10 Workers’ Rights Songs to Listen to While You’re Not in Section

Photo by Vicente Villasenor

Arts & Entertainment

Andy Knox

A strike is upon us! Starting this week, and lasting indefinitely, graduate students all across the UC system will be striking for better pay, working conditions, and more. Some UC Santa Barbara (UCSB) students might take this as an opportunity to skip sections and go to the beach, while others might use it as extra study time for their harder classes. Impassioned undergraduates interested in aiding our toiling graduate students in their movement can do so by joining them in the picket line and educating themselves. As music has long been one of the most effective tools for inspiring both empathy and the urge to enact change, here are 10 songs to listen to while you’re not in section. 

Johnny Paycheck — “Take This Job and Shove It”

Being the iconic working-class hero he is, Johnny Paycheck is totally unapologetic in this indignant song directed at his greedy employer. The title refrain would be a perfect chant for angry picketing graduate students who have announced that they are fed up with their jobs as they stand. 

Pink Floyd — “Pigs (Three Different Ones)”

From an album many would say is as underrated as our graduate students are underpaid, this psychedelic anti-capitalist anthem perfectly matches the vibe of an angry but chill surfer that a protesting Santa Barbara resident ought to give off. 

BTS — “Silver Spoon” 

This track gives a voice to millennials who have been told by older generations that they’re just not working hard enough. While few UCSB students will understand most of this track’s Korean lyrics, one could view that as analogous to the failure of the UC administration to understand the plight of our beloved graduate students. If you don’t speak Korean, you can just look up the English translation of the lyrics; if the UC administration doesn’t get why graduate students are striking, they could just come to the negotiating table in good faith. 

Photo by Hally Zhou

Rage Against the Machine (RATM) — “Know Your Enemy”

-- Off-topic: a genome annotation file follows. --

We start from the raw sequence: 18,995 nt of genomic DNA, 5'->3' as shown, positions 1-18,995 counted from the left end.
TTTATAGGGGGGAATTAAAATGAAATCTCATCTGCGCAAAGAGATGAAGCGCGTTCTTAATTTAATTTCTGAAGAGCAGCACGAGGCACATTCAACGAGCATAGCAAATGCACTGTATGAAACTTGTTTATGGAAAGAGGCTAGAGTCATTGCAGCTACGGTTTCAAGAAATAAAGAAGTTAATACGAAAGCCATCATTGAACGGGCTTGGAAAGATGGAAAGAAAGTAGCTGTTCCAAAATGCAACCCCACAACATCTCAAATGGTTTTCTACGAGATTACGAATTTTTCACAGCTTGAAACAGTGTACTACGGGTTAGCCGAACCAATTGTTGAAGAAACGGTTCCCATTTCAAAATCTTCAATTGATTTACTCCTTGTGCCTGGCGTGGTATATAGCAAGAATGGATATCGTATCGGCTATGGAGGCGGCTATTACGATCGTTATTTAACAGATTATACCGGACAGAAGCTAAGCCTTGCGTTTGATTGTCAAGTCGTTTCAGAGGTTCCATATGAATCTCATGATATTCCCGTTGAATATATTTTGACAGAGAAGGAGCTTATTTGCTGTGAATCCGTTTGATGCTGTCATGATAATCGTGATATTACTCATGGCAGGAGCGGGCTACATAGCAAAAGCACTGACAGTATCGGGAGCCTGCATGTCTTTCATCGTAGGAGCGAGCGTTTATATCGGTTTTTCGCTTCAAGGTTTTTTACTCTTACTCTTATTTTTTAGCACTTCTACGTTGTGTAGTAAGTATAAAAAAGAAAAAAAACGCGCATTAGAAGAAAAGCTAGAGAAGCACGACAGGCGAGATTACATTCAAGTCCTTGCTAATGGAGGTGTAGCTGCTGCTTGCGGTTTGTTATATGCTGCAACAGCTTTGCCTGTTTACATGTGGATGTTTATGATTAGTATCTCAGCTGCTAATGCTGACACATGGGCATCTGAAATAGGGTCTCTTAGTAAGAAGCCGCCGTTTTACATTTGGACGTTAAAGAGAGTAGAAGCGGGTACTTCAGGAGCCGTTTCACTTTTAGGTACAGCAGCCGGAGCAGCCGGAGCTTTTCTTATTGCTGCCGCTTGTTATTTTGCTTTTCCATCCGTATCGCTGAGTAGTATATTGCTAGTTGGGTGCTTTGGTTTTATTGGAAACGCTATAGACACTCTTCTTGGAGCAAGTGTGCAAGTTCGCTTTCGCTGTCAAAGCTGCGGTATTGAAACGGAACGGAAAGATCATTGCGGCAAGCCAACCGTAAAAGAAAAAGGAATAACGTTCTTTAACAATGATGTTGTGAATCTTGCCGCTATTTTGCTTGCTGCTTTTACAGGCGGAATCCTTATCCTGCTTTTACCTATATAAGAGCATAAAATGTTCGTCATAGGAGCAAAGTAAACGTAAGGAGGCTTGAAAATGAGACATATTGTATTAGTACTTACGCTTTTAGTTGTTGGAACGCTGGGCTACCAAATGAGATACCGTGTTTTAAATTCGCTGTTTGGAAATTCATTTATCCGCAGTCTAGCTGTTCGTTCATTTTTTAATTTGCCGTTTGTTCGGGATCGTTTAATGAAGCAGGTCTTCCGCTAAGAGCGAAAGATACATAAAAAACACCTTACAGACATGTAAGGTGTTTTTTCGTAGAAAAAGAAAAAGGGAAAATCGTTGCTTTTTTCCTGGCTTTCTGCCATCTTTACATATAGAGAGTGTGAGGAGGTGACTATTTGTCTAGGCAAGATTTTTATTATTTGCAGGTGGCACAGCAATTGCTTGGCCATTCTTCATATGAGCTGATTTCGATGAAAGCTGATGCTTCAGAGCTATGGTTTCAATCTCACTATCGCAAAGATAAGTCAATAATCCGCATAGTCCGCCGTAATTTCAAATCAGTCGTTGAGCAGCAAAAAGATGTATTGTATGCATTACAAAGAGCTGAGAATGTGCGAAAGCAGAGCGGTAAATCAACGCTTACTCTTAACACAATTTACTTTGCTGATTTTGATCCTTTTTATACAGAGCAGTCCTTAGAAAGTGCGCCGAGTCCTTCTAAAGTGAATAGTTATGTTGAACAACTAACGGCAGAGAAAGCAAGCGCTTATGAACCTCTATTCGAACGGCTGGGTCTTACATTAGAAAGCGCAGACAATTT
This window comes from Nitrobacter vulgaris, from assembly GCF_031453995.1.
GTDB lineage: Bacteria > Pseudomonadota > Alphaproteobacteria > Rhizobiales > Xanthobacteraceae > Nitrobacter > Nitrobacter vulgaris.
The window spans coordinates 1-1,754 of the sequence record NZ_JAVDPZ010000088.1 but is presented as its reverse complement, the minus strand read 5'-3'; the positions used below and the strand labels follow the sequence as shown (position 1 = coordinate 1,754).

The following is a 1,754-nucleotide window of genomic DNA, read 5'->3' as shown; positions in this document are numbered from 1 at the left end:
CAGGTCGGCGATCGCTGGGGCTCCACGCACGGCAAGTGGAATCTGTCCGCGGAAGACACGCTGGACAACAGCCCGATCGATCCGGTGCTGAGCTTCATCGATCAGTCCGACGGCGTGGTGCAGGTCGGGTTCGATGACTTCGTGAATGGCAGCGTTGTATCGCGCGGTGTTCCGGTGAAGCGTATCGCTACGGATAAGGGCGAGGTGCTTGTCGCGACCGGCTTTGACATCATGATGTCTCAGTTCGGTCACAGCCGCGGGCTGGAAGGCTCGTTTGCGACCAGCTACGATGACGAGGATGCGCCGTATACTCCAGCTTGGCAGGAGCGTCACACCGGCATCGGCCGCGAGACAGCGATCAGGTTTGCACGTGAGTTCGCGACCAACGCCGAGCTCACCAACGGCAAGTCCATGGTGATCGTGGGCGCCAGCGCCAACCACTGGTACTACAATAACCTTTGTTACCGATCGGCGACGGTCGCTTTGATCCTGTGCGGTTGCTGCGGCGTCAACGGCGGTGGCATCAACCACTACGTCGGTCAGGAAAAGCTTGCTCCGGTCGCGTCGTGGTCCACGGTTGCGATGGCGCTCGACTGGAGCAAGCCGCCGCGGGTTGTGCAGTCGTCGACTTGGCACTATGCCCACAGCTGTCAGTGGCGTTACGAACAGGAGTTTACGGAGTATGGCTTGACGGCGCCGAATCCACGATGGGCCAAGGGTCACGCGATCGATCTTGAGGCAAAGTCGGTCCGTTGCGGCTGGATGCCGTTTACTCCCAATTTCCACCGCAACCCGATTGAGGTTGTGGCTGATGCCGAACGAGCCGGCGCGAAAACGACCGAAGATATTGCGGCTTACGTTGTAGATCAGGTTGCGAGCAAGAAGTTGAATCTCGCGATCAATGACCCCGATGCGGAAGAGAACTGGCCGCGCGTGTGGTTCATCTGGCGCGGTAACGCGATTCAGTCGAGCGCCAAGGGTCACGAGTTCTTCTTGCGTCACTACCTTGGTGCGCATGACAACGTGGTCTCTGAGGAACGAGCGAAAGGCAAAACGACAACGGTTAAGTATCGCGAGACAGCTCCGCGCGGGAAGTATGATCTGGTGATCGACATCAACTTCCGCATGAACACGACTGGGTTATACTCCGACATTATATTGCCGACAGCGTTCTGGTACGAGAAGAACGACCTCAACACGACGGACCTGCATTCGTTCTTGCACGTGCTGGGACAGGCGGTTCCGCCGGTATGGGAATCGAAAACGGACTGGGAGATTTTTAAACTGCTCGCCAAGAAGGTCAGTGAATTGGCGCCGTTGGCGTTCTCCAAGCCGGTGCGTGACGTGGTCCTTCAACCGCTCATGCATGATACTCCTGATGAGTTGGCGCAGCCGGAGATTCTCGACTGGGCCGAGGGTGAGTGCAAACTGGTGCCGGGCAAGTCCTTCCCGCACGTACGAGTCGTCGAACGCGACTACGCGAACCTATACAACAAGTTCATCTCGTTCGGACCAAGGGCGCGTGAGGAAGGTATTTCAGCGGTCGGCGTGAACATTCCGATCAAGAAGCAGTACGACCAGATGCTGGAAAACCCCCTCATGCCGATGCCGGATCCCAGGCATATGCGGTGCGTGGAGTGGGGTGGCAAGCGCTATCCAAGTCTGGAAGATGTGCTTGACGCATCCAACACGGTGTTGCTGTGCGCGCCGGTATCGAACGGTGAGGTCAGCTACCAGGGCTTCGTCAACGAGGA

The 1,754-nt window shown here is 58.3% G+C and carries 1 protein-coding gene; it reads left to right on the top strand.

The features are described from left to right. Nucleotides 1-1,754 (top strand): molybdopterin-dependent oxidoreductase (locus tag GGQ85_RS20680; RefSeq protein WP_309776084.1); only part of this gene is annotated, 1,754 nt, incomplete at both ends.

RATM has always been a workers’ rights-oriented band, and any of their songs have the potential to inspire even the most chill surfer-stoner to rise up in arms against their oppressors. This education themed banger with the repeated phrase “I’ve got no patience now / so sick of complacence now” fits nicely with a movement of students who have just had enough. 

Aesop Rock — “None Shall Pass”

If most of the graduate students tried to explain their research to the people refusing them adequate pay, they would be lost. The same is true of Aesop Rock when he spits esoteric bars telling workers to keep their heads up. The line “[t]o my people who keep an impressive wingspan / Even when the cubicle shrink / You got to pull up the intruder by the root of the weed” is something to think about while you’re not busy thinking about your papers that won’t get graded.

Bent Knee — “Belly Side Up” 

While not inherently about workers’ rights, this uplifting tune about refusing to submit and baring one’s teeth in the face of a challenging situation could be easily reinterpreted to be about not backing down when you’re in the picket line. 

Future ft. Drake — “Life is Good” 

Drake’s proletariat-like grind set, as detailed in the opening line of this song (“[w]orkin’ on the weekend like usual”) puts into perspective how hard graduate students have it. Even despite Drake’s claims that he is too busy to even do his taxes, it is hard to imagine “Drizzy” grinding harder than the average Gaucho grad. 

Rihanna — “Work” 

While anyone can turn up to “Work,” this particular anthem is dedicated to spouses and partners of the overworked, underpaid graduate students. Hopefully, for them, the strike will last long enough that they will stop relating to this song for a while. 

Ye (formerly known as Kanye West) — “Gold Digger”

While it might be the morally best decision to pirate instead of stream this song given Ye’s recent hateful statements, “Gold Digger” makes for a powerful workers’ rights banger with just a bit of reworking. The graduate students must feel as exploited and gold-dug by the university as the characters in Ye’s “Gold Digger” do by those financially exploiting them. 

The Offspring — “Why Don’t You Get a Job?”

To mix it up, this final song is for those who are opposed to the strike and think the TAs should return to the classrooms or get a “real” job.”

However, whether you’re a TA or an undergrad here, the strike affects you. If you are not actively educating yourself by joining the picket line, posting #FairUCNow on social media, emailing the UC president and provost, or listening to these dope workers’ rights tunes, you may find yourself as part of the problem.